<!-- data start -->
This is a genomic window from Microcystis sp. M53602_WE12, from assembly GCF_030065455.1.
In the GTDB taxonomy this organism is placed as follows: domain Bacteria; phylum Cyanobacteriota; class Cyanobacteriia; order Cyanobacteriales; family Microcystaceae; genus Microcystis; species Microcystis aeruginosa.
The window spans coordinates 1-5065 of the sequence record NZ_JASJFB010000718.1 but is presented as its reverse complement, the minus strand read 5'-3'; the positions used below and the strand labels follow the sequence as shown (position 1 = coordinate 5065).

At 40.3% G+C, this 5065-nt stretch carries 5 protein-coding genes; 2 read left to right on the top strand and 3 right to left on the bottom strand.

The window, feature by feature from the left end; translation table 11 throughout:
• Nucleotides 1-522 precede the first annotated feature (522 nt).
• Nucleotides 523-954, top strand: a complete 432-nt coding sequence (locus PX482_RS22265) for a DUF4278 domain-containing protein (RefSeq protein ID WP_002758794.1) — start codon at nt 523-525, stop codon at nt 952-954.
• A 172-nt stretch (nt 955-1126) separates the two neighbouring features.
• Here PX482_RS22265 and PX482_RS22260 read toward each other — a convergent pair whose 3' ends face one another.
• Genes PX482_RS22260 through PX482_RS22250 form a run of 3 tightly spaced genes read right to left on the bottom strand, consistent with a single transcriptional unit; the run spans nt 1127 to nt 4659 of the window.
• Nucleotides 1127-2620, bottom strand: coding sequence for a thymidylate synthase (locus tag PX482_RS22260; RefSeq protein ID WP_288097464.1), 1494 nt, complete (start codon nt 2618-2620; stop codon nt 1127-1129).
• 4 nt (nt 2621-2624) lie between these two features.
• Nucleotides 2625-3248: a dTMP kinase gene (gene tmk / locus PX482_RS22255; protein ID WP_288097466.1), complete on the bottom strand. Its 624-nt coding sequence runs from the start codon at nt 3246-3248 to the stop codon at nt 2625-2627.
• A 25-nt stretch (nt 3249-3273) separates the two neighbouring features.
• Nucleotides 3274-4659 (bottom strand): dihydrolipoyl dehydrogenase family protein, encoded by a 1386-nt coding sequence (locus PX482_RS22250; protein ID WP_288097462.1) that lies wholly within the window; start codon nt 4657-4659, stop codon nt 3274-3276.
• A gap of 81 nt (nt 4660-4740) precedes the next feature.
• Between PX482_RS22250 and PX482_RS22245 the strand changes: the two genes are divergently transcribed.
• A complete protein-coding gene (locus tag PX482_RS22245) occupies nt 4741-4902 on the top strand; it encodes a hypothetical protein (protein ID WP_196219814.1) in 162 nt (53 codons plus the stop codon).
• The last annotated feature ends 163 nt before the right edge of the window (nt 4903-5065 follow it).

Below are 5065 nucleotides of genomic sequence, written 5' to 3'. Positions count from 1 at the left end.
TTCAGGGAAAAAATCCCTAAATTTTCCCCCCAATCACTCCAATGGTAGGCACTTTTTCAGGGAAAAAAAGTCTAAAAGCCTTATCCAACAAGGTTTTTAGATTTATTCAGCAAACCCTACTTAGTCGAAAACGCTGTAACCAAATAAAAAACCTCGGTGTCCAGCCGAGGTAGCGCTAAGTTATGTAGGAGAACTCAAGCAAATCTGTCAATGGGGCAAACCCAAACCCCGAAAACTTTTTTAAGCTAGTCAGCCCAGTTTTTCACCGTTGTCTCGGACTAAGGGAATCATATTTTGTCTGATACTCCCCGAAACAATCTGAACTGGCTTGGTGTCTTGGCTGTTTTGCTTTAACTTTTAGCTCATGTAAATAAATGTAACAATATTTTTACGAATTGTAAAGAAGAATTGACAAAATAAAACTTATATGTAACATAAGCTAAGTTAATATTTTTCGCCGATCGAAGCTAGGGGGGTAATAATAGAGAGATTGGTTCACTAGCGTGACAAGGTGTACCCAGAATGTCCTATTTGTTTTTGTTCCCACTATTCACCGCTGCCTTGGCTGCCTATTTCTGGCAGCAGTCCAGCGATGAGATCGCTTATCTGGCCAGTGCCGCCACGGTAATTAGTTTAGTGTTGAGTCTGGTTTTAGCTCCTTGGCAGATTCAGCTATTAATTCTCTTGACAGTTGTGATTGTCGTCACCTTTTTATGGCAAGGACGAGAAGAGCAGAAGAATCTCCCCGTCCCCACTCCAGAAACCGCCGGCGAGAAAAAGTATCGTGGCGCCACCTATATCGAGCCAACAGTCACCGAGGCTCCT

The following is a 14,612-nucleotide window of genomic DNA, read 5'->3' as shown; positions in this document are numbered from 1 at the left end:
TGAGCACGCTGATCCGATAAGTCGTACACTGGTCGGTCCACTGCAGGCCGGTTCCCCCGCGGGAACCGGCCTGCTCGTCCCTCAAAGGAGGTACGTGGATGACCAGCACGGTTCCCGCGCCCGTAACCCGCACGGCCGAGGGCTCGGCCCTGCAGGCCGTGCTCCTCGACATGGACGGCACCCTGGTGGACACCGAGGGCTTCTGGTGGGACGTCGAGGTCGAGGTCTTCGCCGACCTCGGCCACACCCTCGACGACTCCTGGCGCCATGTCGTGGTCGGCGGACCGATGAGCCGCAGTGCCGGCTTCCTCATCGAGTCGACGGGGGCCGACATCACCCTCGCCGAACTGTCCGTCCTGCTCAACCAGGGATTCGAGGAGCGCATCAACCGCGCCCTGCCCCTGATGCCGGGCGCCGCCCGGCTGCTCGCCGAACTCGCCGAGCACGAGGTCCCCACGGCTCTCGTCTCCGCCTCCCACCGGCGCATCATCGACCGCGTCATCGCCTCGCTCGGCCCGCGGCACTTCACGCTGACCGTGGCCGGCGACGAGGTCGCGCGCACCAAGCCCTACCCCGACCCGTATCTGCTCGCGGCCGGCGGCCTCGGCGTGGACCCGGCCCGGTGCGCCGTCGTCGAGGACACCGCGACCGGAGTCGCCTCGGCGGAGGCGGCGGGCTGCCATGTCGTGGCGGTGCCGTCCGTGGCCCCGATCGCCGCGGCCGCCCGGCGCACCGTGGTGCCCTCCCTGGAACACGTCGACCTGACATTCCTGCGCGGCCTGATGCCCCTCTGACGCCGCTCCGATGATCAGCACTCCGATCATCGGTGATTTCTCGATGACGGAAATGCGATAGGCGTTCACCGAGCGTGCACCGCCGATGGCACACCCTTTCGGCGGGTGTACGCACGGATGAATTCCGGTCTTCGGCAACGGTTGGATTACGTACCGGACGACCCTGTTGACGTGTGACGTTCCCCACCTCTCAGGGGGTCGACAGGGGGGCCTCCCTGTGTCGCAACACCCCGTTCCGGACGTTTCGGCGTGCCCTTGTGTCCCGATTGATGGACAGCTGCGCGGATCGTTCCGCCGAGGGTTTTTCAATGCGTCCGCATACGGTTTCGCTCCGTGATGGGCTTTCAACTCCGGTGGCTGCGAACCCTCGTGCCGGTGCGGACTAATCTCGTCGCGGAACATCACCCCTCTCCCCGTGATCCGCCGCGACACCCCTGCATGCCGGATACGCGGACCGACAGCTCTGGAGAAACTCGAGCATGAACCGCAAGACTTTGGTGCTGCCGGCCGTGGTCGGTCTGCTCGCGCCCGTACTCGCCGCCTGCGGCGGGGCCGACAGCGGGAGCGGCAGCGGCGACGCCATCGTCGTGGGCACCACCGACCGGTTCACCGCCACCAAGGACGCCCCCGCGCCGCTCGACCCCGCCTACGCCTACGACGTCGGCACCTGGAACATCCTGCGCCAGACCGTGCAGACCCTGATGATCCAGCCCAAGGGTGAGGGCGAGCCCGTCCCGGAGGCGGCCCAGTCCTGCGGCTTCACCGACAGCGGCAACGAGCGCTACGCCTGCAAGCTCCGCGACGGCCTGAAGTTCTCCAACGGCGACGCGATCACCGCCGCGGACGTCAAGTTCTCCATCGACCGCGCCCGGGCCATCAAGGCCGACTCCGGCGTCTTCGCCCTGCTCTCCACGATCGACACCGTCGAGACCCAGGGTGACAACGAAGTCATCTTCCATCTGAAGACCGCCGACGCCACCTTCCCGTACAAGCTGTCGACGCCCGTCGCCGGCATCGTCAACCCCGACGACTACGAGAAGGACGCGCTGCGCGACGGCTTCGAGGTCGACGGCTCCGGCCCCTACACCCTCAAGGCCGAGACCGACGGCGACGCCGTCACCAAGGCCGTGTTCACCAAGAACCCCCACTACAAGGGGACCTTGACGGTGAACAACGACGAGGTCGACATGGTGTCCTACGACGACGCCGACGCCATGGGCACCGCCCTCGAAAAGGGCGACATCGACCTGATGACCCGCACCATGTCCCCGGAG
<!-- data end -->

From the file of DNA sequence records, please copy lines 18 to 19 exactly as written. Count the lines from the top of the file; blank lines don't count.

• A complete protein-coding gene (locus tag PX482_RS22245) occupies nt 4741-4902 on the top strand; it encodes a hypothetical protein (protein ID WP_196219814.1) in 162 nt (53 codons plus the stop codon).
• The last annotated feature ends 163 nt before the right edge of the window (nt 4903-5065 follow it).